The Book of Ruth
The Book of Ruth is told from the perspective of Ruth, and in describing the events of her life she reveals more about herself than she is aware. Ruth's voice structures the tale, and it is very neat and methodical. The major events of the novel are complemented by a rich sense of Ruth's everyday life so that the dramatic climax of the book, which is hinted at throughout, is part of a well-drawn whole. Announced on October 10, 1996.
About the Author
Jane Hamilton lives and works in Wisconsin. The Book of Ruth, was awarded the 1989 PEN/Hemingway Foundation Award for best first novel.
Reading Group Questions
Form a reading group using these questions and go deeper into The Book of Ruth.
Praise for Jane Hamilton's The Book of Ruth.
In both The Book of Ruth and A Map of the World, Jane Hamilton has created women who are far from perfect -- their flaws are made painfully apparent — but they discover in themselves great reserves of strength. Although the physical landscape they inhabit (an important factor in both novels) is very mild, these women seem to be surrounded by destructive forces. Their families and communities threaten their peaceful existences, and sometimes even their lives. Although both women may seem initially to be at the mercy of these destructive forces, there is something in them that never quite gives in.
In these first two novels by Jane Hamilton, one finds the birth and development of a strong and unique voice in fiction. The Book of Ruth and A Map of the World are linked by many characters, themes, and ideas, but each book has its own distinct personality. Despite the stylistic differences between these two novels, what remains consistent is Hamilton's ability to convey the emotional lives of her characters with clarity and resonance. Ruth and Alice's pain is palpable, and their joys are our rewards as well.
Learn more about the author, Jane Hamilton
Jane Hamilton lives, works, and writes in an orchard farmhouse in Wisconsin.
Her short stories have appeared in Harper's Magazine, and her first book, The Book of Ruth, was awarded the 1989 PEN/Hemingway Foundation Award for best first novel. Seven years after its publication, The Book of Ruth was chosen for Oprah's Book Club, giving it a second life.
In 1994 Hamilton published A Map of the World, which became an international best seller, and in 1998, The Short History of a Prince, which won the Heartland Prize for Fiction, and was shortlisted for Britain's Orange Prize.
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- Ruth's story is particularly poignant because of the way she conveys so much that is beyond her understanding. What are the differences between what Ruth tells us and what we infer about her life and the people in it? How does Hamilton achieve this?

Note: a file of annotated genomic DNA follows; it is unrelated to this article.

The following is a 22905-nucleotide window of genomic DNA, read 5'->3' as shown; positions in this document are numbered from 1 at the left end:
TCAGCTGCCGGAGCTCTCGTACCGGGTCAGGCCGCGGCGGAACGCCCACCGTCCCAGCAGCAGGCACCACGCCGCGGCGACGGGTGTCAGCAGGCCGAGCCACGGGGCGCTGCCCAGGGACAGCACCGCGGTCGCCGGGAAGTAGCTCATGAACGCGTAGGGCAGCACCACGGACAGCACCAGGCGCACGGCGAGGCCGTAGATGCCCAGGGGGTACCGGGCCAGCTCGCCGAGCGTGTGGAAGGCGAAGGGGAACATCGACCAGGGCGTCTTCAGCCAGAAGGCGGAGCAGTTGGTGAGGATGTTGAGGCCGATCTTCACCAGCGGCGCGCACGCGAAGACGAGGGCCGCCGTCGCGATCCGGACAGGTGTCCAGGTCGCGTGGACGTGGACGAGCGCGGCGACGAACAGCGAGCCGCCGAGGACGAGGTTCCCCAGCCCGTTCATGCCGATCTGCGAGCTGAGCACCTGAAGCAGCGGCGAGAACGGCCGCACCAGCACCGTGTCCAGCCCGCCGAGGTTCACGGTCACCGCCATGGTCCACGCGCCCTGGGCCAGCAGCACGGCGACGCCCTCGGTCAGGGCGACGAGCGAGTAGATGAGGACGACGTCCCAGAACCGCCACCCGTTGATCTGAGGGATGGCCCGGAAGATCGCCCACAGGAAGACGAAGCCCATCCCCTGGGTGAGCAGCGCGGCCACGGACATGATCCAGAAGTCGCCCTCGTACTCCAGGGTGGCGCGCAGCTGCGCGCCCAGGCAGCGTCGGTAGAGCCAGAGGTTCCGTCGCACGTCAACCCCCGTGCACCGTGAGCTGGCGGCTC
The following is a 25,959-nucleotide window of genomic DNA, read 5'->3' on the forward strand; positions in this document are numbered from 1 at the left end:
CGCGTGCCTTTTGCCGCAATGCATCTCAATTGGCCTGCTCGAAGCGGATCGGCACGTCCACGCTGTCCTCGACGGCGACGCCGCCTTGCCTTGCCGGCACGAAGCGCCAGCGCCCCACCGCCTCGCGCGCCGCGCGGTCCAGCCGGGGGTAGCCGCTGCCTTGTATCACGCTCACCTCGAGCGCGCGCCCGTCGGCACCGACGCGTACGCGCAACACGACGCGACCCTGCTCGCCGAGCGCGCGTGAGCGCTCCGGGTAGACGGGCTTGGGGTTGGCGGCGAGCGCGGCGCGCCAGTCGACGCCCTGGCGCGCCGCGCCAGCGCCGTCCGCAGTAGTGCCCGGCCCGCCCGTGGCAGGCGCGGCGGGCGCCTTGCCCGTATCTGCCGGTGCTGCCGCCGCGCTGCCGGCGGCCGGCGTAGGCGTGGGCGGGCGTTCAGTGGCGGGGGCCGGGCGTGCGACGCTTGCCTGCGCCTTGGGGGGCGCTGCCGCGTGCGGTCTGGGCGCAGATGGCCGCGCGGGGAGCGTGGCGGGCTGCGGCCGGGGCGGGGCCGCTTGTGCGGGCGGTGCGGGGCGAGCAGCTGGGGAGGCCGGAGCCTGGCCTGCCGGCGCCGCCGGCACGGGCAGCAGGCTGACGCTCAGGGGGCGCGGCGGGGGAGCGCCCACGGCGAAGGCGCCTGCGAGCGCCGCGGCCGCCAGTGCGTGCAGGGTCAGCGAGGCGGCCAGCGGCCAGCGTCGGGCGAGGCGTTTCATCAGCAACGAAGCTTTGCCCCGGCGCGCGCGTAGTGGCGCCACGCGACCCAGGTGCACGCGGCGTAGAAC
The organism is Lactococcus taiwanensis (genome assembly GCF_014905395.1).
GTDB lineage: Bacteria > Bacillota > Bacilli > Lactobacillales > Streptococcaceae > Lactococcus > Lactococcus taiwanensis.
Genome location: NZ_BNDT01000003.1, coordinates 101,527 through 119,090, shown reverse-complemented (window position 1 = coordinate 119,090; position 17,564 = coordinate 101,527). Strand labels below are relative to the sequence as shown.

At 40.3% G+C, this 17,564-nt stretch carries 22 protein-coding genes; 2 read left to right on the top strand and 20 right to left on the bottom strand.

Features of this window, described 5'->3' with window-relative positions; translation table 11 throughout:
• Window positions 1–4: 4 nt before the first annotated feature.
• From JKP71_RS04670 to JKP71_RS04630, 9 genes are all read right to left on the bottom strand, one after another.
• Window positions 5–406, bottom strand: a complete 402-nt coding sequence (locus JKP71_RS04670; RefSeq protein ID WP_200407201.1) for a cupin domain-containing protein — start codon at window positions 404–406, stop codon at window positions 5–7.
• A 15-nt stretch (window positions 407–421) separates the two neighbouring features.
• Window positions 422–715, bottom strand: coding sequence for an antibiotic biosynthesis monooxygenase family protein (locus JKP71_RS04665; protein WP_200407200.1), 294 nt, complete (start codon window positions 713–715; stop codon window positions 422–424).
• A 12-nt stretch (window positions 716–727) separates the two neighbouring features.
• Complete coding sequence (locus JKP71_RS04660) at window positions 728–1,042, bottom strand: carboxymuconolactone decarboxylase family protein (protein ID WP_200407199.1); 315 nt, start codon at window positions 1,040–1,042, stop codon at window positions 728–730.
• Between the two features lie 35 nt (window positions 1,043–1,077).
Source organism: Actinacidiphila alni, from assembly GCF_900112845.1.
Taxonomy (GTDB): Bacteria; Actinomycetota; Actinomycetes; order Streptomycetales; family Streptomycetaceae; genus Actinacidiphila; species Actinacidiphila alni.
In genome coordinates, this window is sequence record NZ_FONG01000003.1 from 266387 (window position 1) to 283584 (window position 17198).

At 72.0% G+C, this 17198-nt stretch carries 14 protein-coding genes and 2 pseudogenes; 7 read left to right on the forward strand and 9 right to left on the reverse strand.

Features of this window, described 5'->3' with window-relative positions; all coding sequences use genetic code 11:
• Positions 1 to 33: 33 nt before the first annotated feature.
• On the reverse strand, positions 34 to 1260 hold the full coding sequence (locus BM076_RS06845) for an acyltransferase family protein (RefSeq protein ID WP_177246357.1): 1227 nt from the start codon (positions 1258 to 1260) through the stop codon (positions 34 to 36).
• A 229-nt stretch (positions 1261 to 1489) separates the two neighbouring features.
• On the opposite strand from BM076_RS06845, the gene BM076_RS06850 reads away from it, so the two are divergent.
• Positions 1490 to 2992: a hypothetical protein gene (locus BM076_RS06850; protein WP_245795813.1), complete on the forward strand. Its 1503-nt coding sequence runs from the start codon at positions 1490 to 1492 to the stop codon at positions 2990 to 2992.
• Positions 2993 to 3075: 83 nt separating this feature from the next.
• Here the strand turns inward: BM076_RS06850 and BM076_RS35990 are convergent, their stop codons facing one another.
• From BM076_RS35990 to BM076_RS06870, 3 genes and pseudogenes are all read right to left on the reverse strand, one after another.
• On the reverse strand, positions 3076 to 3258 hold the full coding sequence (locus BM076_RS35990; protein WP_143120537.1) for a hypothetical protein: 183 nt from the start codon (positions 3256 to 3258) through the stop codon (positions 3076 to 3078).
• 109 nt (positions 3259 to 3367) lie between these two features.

- How do you respond to Ruth's naivete? Does her lack of understanding about the people in her life frustrate you? Or does her innocence make her more sympathetic?
- May is in many ways a monstrous character in Ruth's life. What about her, if anything, makes her seem more human? Do you see any of May in Ruth?
- How does Ruth get caught between May and Ruby? Does Justy's birth improve the situation for her at all?
- Daisy is a puzzling character because of the way she seems so comfortable in the world of the novel, even while she remains distinct and apart from everyone in the world. How is her friendship important to Ruth? Is she as well-drawn as the other characters in the book?
- The Book of Ruth's climax is hinted at subtly (and not so subtly) throughout the novel. What effect does this type of foreshadowing have on your reading? Does it add to or diminish the impact of the events when they finally occur?
- How do you respond to Ruth's attitude toward Ruby at the end of the book?
Learn what the critics have to say about The Book of Ruth.
"A sly and wistful, if harrowing, human comedy. Hamilton is a new and original voice in fiction and one well worth listening to." — Boston Sunday Globe
"Ms. Hamilton gives Ruth a humble dignity and allows her hope - but it's not a heavenly hope. It's a common one, caked with mud and held with gritted teeth. And it's probably the only kind that's worth reading about."
— New York Times Book Review
"Jane Hamilton's novel is authentically Dickensian...The real achievement of this first novel is not so much the blackness as the suggestion of resilience. At the end, Ruth begins to put together her shattered body, spirit and life. Her words are awkward, as they have been all along, but suddenly and unexpectedly they shine."
— Los Angeles Times
"An American beauty this book ...The narrator of Jane Hamilton's sensational first novel is a holy lusty innocent."
"Hamilton's story builds to a shocking crescendo. Her small-town characters are as appealingly offbeat and brushed with grace as any found in Alice Hoffman's or Anne Tyler's novels."
"A disturbing and beautiful book."
— Hilma Wolitzer
Read more from Jane Hamilton
Review past Oprah's Book Club selections